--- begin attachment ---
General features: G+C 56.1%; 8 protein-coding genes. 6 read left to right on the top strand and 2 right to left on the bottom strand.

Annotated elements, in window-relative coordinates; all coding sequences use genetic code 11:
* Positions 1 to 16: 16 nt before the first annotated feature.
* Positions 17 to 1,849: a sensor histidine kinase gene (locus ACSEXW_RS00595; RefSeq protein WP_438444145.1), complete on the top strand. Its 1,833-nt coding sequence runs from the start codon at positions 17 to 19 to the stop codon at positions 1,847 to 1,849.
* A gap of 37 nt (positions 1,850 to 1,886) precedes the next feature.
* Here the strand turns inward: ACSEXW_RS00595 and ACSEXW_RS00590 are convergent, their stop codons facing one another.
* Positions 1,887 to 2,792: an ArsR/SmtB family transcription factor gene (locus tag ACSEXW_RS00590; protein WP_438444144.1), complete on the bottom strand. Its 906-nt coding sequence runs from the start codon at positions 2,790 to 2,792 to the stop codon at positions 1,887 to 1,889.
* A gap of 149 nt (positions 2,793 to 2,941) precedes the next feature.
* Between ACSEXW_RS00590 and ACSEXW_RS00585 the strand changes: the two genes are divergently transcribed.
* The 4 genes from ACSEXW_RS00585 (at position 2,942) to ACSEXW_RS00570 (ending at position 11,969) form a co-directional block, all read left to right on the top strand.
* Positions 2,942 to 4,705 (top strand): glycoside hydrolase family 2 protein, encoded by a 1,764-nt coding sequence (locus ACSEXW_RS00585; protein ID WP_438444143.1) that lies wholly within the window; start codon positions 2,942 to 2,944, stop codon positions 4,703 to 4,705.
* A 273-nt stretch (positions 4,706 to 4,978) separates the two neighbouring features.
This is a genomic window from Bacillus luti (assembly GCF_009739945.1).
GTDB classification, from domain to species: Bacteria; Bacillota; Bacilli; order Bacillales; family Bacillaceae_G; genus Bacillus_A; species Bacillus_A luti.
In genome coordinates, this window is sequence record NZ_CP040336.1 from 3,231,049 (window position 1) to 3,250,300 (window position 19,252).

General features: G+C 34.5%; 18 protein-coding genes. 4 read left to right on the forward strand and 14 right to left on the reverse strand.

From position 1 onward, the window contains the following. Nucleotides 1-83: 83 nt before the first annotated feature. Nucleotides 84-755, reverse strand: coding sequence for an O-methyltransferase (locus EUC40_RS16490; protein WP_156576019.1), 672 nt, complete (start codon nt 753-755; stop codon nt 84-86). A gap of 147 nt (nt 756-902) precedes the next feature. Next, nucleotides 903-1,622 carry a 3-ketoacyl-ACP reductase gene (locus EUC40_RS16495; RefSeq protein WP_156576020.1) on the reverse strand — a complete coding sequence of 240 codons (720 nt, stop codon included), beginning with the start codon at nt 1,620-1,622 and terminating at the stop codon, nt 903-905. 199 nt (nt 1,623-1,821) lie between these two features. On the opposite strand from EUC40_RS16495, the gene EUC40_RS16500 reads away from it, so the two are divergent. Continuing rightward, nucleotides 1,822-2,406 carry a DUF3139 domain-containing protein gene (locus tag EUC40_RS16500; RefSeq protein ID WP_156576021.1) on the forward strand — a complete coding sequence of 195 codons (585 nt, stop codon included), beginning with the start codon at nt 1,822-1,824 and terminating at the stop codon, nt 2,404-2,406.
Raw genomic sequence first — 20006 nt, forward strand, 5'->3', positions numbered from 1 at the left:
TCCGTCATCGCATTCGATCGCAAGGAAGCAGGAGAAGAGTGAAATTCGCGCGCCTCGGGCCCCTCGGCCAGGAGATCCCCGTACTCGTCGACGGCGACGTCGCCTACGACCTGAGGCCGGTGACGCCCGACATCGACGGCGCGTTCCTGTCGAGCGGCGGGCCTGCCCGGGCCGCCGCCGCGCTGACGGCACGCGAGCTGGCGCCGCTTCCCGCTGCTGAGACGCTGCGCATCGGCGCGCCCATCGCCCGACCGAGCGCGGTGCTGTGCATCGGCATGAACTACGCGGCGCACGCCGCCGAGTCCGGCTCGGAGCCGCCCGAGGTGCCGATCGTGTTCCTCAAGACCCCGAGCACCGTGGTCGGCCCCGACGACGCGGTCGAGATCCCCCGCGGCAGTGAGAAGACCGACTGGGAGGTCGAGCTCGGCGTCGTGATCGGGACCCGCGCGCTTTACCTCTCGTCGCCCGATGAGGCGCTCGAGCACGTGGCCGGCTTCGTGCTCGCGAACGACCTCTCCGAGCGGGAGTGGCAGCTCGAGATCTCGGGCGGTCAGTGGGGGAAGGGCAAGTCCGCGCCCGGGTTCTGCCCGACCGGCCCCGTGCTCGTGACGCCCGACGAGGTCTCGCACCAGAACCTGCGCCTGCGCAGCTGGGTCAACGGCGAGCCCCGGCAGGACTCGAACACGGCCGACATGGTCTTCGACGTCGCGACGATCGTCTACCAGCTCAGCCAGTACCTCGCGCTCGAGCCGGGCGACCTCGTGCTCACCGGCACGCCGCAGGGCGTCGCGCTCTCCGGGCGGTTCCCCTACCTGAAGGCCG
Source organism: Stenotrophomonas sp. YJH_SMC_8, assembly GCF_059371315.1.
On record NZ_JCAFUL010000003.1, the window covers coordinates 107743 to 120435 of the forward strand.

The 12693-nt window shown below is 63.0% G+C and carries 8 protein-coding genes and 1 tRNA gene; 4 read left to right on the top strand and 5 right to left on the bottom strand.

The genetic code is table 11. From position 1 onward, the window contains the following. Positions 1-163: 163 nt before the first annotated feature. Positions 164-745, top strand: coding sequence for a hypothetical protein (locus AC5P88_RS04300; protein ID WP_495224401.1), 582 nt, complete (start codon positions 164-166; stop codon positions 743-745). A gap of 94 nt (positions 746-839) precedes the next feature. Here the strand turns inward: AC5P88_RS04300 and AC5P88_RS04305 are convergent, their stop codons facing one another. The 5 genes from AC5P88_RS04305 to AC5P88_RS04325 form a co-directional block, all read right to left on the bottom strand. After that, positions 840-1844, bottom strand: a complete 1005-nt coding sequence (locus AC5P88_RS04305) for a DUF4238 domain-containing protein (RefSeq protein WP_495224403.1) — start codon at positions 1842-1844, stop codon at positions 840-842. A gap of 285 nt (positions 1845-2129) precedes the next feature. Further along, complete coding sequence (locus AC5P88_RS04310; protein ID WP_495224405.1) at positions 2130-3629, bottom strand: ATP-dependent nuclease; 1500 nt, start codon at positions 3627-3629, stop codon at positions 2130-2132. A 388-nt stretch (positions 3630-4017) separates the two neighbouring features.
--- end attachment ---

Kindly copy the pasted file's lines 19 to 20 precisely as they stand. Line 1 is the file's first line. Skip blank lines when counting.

TCCGTCATCGCATTCGATCGCAAGGAAGCAGGAGAAGAGTGAAATTCGCGCGCCTCGGGCCCCTCGGCCAGGAGATCCCCGTACTCGTCGACGGCGACGTCGCCTACGACCTGAGGCCGGTGACGCCCGACATCGACGGCGCGTTCCTGTCGAGCGGCGGGCCTGCCCGGGCCGCCGCCGCGCTGACGGCACGCGAGCTGGCGCCGCTTCCCGCTGCTGAGACGCTGCGCATCGGCGCGCCCATCGCCCGACCGAGCGCGGTGCTGTGCATCGGCATGAACTACGCGGCGCACGCCGCCGAGTCCGGCTCGGAGCCGCCCGAGGTGCCGATCGTGTTCCTCAAGACCCCGAGCACCGTGGTCGGCCCCGACGACGCGGTCGAGATCCCCCGCGGCAGTGAGAAGACCGACTGGGAGGTCGAGCTCGGCGTCGTGATCGGGACCCGCGCGCTTTACCTCTCGTCGCCCGATGAGGCGCTCGAGCACGTGGCCGGCTTCGTGCTCGCGAACGACCTCTCCGAGCGGGAGTGGCAGCTCGAGATCTCGGGCGGTCAGTGGGGGAAGGGCAAGTCCGCGCCCGGGTTCTGCCCGACCGGCCCCGTGCTCGTGACGCCCGACGAGGTCTCGCACCAGAACCTGCGCCTGCGCAGCTGGGTCAACGGCGAGCCCCGGCAGGACTCGAACACGGCCGACATGGTCTTCGACGTCGCGACGATCGTCTACCAGCTCAGCCAGTACCTCGCGCTCGAGCCGGGCGACCTCGTGCTCACCGGCACGCCGCAGGGCGTCGCGCTCTCCGGGCGGTTCCCCTACCTGAAGGCCG
Source organism: Stenotrophomonas sp. YJH_SMC_8, assembly GCF_059371315.1.